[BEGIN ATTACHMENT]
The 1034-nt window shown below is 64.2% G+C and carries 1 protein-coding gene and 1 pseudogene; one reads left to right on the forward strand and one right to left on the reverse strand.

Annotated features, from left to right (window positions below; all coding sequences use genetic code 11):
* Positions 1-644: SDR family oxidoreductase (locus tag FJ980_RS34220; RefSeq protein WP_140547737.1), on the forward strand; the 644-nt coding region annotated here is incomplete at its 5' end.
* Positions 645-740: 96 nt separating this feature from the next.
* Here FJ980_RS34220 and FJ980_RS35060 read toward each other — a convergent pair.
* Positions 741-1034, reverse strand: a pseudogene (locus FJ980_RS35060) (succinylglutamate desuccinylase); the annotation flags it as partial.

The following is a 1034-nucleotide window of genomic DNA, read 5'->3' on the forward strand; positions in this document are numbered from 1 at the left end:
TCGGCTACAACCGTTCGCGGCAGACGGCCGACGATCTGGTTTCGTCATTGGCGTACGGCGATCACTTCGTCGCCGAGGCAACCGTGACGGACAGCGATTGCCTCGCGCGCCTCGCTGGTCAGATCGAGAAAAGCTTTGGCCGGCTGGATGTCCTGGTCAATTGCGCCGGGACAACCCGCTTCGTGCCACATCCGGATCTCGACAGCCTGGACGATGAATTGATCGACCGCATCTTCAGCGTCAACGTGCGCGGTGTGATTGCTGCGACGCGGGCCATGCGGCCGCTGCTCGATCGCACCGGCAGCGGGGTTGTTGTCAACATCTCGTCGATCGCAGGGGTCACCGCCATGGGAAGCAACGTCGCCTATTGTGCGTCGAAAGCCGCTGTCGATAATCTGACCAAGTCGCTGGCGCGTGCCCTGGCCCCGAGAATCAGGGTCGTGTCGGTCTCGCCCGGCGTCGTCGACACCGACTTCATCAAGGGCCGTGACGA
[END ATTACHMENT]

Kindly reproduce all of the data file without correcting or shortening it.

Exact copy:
The 1034-nt window shown below is 64.2% G+C and carries 1 protein-coding gene and 1 pseudogene; one reads left to right on the forward strand and one right to left on the reverse strand.

Annotated features, from left to right (window positions below; all coding sequences use genetic code 11):
* Positions 1-644: SDR family oxidoreductase (locus tag FJ980_RS34220; RefSeq protein WP_140547737.1), on the forward strand; the 644-nt coding region annotated here is incomplete at its 5' end.
* Positions 645-740: 96 nt separating this feature from the next.
* Here FJ980_RS34220 and FJ980_RS35060 read toward each other — a convergent pair.
* Positions 741-1034, reverse strand: a pseudogene (locus FJ980_RS35060) (succinylglutamate desuccinylase); the annotation flags it as partial.

The following is a 1034-nucleotide window of genomic DNA, read 5'->3' on the forward strand; positions in this document are numbered from 1 at the left end:
TCGGCTACAACCGTTCGCGGCAGACGGCCGACGATCTGGTTTCGTCATTGGCGTACGGCGATCACTTCGTCGCCGAGGCAACCGTGACGGACAGCGATTGCCTCGCGCGCCTCGCTGGTCAGATCGAGAAAAGCTTTGGCCGGCTGGATGTCCTGGTCAATTGCGCCGGGACAACCCGCTTCGTGCCACATCCGGATCTCGACAGCCTGGACGATGAATTGATCGACCGCATCTTCAGCGTCAACGTGCGCGGTGTGATTGCTGCGACGCGGGCCATGCGGCCGCTGCTCGATCGCACCGGCAGCGGGGTTGTTGTCAACATCTCGTCGATCGCAGGGGTCACCGCCATGGGAAGCAACGTCGCCTATTGTGCGTCGAAAGCCGCTGTCGATAATCTGACCAAGTCGCTGGCGCGTGCCCTGGCCCCGAGAATCAGGGTCGTGTCGGTCTCGCCCGGCGTCGTCGACACCGACTTCATCAAGGGCCGTGACGA